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Mixing Monitors


In this special live sound issue of Mix, readers will find plenty of useful information on audio products designed for live sound applications. But none of this cutting-edge technology gear runs itself (yet), so we decided to balance the product coverage with some stories from the trenches. Four experienced monitor engineers-Robert Kosloskie, Paul Owen, Rene Spooner and Vish Wadi-were kind enough to reveal some of the tips and tools they use in their craft. (For some background, see “Our Panel of Experts,” page 82.)

Perhaps not surprisingly, each engineer’s equipment choices tended to reflect his working style. For example, asked if he prefers any particular type of high-frequency driver for wedge monitors, Wadi replies “No, as long as it sounds good. I’m not one of those guys who go by [model] numbers and say, ‘This is what I want.’ I’m very open-minded to try new things, and if I don’t like it, I go back to what I know. I’m also from the old school-I still love [Sennheiser] 421s for drums. At the same time, I don’t mind trying new things out.”

Owen notes that his selection of high-frequency driver typically depends on the application. “I’ve gone through so many different drivers and diaphragms, everything from Electro-Voice DH2As to JBL 2445s. I still think the JBL is a nicer-sounding, high-frequency unit, and it’s much more robust, especially for drum monitors. I had some 212 [monitor cabinets] I used for Lars [ulrich of Metallica] in his huge drum monitor setup, but the DH2As just wouldn’t take the beating, so I ended up putting some JBLs in there, some 2445s, and I’ve never lost one. I was losing one every other show, before.”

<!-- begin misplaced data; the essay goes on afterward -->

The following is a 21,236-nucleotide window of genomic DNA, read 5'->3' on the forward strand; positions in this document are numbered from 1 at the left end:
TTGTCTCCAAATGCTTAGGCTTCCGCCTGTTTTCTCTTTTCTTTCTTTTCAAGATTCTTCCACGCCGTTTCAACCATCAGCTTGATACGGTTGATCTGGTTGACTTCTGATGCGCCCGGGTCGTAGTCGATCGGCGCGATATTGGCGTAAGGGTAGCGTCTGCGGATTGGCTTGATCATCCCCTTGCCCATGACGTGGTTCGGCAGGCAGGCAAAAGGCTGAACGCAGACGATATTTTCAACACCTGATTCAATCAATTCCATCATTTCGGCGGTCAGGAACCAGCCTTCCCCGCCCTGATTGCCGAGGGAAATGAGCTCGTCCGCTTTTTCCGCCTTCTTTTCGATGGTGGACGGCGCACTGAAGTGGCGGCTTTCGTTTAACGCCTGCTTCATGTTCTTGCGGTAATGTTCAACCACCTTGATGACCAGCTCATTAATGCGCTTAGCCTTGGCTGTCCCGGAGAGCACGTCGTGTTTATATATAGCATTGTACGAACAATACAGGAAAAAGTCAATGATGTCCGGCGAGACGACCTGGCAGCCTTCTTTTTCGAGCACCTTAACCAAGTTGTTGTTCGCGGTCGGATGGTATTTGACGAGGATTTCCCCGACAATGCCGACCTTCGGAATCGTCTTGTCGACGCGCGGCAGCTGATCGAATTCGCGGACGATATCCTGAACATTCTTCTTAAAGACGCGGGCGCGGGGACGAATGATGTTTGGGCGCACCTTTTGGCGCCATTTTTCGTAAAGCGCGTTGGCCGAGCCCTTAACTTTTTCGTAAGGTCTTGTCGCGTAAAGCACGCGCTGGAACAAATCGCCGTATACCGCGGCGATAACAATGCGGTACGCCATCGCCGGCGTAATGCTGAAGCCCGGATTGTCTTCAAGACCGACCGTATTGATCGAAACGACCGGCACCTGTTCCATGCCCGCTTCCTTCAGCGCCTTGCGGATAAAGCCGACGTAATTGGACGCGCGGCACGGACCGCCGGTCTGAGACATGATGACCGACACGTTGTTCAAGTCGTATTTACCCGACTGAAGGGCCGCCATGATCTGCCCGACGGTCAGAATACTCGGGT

When choosing amplifiers, however, Owen is much less critical. “There are so many high-quality amps out there, from Crest and Crown, for instance, that I don’t have a preference, to tell you the truth,” he says. “As long as it makes the wedge work, I don’t really care.”

On the subject of monitors, both Owen and Wadi agree on the deserved success of the Clair Bros. 12AM wedge monitor. “I like 12-inch [wedge monitors] because I like a nice tight stage and smaller wedges,” says Wadi. “I love the way the 12AM sounds. Fifteens, for some reason, I’m not really fond of. I can’t get that nice, tight sound. I have, but not the way I like it.”

“Clair Brothers always had an amazing reputation for their monitors,” says Owen. “The 12AMs have been used constantly, by everybody. I was always prone to using DMLs, which I used on quite a few tours, the E-V DMLs. And SSE, the company in England we use quite a lot, had a Beta Max, made from the same design, which I think is a great-sounding wedge. I do think that for vocals, the smaller 12 wedges are definitely the way to go.”

Kosloskie notes that the needs of the production often dictate equipment choices. Reba McEntire has recently been touring an autobiographical play depicting her experiences in life and music, “a pretty big production,” says Kosloskie. Because of the show’s format, Kosloskie must mix for three different mic setups: “For the first part of the show, I’m using the Danish Pro Audio 4060 lavalier. It’s a little omnidirectional, and it’s flesh-colored, so we hide it in her hair, on her forehead,” he explains. “Then, on the same wireless system, when she comes to the concert section of the show, I’ve got the Crown CM-311E headset mic. That’s a really good headset mic. I keep trying new headset mics, but I haven’t found one yet that beats that one as far as the audio and the rejection. It’s just killer. And we also use the Shure uHF hand-held system, with a Beta 58 on it, during one song of the show.”